Wednesday

20th Oct 2021

Outrage over EP job for daughter of Putin spokesman

  • Elisaveta Peskova has also posed with Chechen warlord Ramzan Kadyrov and in Russian-occupied Crimea (Photo: instagram.com)

The daughter of Russian president Vladimir Putin's spokesman has been hired as an intern by a French MEP, in a move attacked as bad taste by some and a security risk by others.

Elisaveta Peskova, the 21-year old daughter of Dmitry Peskov, Putin's spokesman, took up her post in the European Parliament (EP) in Brussels in November on a contract with French MEP Aymeric Chauprade that is due to end in April.

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  • 'For me, she is only a student in France and a good trainee,' Aymeric Chauprade said (Photo: European Parliament)

She is being paid €1,000 a month, as well as expenses for her monthly trips to the EP's other building in Strasbourg, which normally amount to another €700 or so.

Peskova is better known to her 79,000 followers on Instagram for posing in designer clothes in Paris or Moscow.

But she has also posted pictures of herself eating and dancing with Chechen leader Ramzan Kadyrov, who stands accused of human rights abuses.

She posted images of herself with shipyard workers in Russia-occupied Crimea, where she briefly worked as a PR consultant.

And she posed for a photo among the 'yellow vest' protests in the French capital, which she described as "a kind of bacchanal ... in the main street of Western Europe ... cool".

EUobserver telephoned her on Monday (25 February), but the call was answered by a woman who called herself Peskova's "PR manager" and who said: "I can only confirm that Ms Peskova works as a trainee in the EP for four months".

For his part, Aymeric Chauprade, the pro-Russian and eurosceptic French MEP who hired her, defended his actions in a statement sent to media after the RFE/RFL news agency published a story about her the same day.

"Ms Peskova is certainly the daughter of an important personality in the Russian Federation, but as a student, she does not have fewer rights than other young people to do an internship ... I make the difference between a person and his family. These are our Western values," he said.

"All you hear from its [the EP's] Europhile members is ... conspiratorial Russophobia," he added.

Peskova has in the past been vilified on social media over accusations of living off her father's alleged corruption and nepotism.

The news that she worked in the EP also attracted opprobrium.

"I can name many smart young European citizens, especially from countries once subjugated by the USSR and still suffering from the aftereffects and whose daddies don't wear €600,000 watches, who are far more deserving of a European Parliament internship," Toomas Ilves, the former president of Estonia, said on Twitter.

"You can openly support a terrorist regime murdering gays and you can still get a job in the European Parliament," Jakub Kalensky, a former EU diplomat who now works at the Atlantic Council, a US think tank, said, referring to Kadyrov, whose Chechen regime stands accused of homophobic purges.

The irony of the fact that Peskova's father, and the Kremlin more broadly speaking, were waging a propaganda war against the EU while financing luxurious lifestyles for their relatives in Europe was also highlighted by Sandra Kalniete, a centre-right Latvian MEP.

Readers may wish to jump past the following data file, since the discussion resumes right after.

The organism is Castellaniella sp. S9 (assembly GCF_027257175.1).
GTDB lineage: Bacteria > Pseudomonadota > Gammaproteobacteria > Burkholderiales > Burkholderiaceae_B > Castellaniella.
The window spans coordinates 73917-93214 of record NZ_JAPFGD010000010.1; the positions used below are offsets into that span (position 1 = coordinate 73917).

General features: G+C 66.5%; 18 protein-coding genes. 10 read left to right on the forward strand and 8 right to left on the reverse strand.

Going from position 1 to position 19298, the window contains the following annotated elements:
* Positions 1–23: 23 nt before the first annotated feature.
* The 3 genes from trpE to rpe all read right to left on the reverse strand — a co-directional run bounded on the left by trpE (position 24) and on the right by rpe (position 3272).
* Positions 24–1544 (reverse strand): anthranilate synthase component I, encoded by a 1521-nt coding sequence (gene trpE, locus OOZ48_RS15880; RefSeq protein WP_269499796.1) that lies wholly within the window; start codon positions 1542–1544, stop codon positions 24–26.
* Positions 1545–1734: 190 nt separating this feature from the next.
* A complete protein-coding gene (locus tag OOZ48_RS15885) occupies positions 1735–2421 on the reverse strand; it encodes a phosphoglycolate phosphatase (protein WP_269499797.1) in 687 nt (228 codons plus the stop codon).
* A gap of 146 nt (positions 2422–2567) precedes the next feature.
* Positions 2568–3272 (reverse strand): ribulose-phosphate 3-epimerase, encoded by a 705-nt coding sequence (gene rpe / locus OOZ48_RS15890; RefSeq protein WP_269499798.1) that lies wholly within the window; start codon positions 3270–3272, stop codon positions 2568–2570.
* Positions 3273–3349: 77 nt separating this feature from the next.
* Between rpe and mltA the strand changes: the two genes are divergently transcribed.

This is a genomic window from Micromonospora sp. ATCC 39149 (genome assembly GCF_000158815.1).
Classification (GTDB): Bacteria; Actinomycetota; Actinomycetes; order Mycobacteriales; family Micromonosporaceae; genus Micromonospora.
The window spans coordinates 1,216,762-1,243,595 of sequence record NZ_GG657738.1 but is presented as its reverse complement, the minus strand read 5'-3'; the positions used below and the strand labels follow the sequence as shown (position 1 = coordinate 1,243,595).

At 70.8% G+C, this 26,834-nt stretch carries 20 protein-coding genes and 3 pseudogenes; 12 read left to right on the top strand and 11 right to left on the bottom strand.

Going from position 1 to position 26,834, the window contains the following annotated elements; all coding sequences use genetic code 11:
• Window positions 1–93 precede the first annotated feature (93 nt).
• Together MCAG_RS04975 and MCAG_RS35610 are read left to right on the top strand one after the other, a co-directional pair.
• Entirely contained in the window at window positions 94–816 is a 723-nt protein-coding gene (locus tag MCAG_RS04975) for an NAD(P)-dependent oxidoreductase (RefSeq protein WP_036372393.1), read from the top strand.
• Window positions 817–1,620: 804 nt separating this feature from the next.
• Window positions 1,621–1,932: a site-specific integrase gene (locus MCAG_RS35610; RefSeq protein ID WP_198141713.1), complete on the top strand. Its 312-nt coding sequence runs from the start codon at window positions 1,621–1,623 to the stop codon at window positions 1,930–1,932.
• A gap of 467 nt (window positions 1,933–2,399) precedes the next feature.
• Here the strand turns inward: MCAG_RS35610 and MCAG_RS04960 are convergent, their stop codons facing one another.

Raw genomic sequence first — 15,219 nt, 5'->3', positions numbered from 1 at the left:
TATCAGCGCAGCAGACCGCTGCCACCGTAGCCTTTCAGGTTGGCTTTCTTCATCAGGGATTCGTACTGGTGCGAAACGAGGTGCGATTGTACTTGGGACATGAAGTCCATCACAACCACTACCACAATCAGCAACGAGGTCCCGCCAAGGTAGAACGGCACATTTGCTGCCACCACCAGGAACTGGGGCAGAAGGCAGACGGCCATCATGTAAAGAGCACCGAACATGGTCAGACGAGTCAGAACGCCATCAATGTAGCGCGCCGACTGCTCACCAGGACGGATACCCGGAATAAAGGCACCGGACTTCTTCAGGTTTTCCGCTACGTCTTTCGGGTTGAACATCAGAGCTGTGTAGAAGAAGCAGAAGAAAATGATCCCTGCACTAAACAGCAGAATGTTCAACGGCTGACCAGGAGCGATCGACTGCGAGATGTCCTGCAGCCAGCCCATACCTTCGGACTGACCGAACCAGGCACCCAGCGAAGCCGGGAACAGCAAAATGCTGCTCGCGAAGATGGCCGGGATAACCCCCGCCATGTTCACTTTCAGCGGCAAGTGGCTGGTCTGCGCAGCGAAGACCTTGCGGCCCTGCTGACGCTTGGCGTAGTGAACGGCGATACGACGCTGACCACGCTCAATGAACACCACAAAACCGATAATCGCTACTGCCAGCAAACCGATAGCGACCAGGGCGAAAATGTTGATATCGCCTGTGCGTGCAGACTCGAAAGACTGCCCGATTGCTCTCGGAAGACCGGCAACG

"Mr Peskov has been the public face of this regime for many years. If someone thinks that his daughter is loyal to the ideas of a united and strong European Union, then he's bitterly wrong," she told EUobserver.

Peskova's traineeship was a "very big shame on the face of the European Parliament," Petras Austrevicius, a Lithuanian liberal MEP, told RFE/RFL.

Security risk?

Peskova also posed a security risk to the EP because she had "access [to] almost all premises, all meetings, and databases" Kalniete and Austrevicius noted.

"I have approached the secretary general of the EPP group to raise the issue of security risks and the people we're giving access to," Kalniete said, referring to her own political group, the conservative European People's Party (EPP).

Chauprade, the French MEP who hired Peskova, works on the foreign affairs committee, a subcommittee on security and defence, and on the EU-Russia parliamentary delegation.

He is avowedly pro-Russian and travelled to Crimea in 2014 to endorse a bogus referendum there.

He used to be a senior member of the pro-Russian and far-right French party, the National Rally.

But he now works as a vice-president of the Europe of Freedom and Direct Democracy group in the EP, which is led by British eurosceptic MEP Nigel Farage.

The EP said in a statement that "assistants and trainees to MEPs do not have access to confidential documents".

"In fact, Mr Chauprade himself has never had access to confidential documents," it added.

No 'panic' needed

A spokesman for the British ruling Conservative party also downplayed the security fears in a comment to British newspaper the Daily Telegraph on Monday.

"In reality, insiders who look and behave like everyone else are likely to pose a much bigger risk than Russian socialites who make no secret of their family connections," he said.

Knut Fleckenstein, a German centre-left MEP who works alongside Chauprade on the foreign affairs committee, said the same.

"Maybe the parliament has to lay down the 'rules of play' more clearly. However, I see no reason to panic," he told this website.

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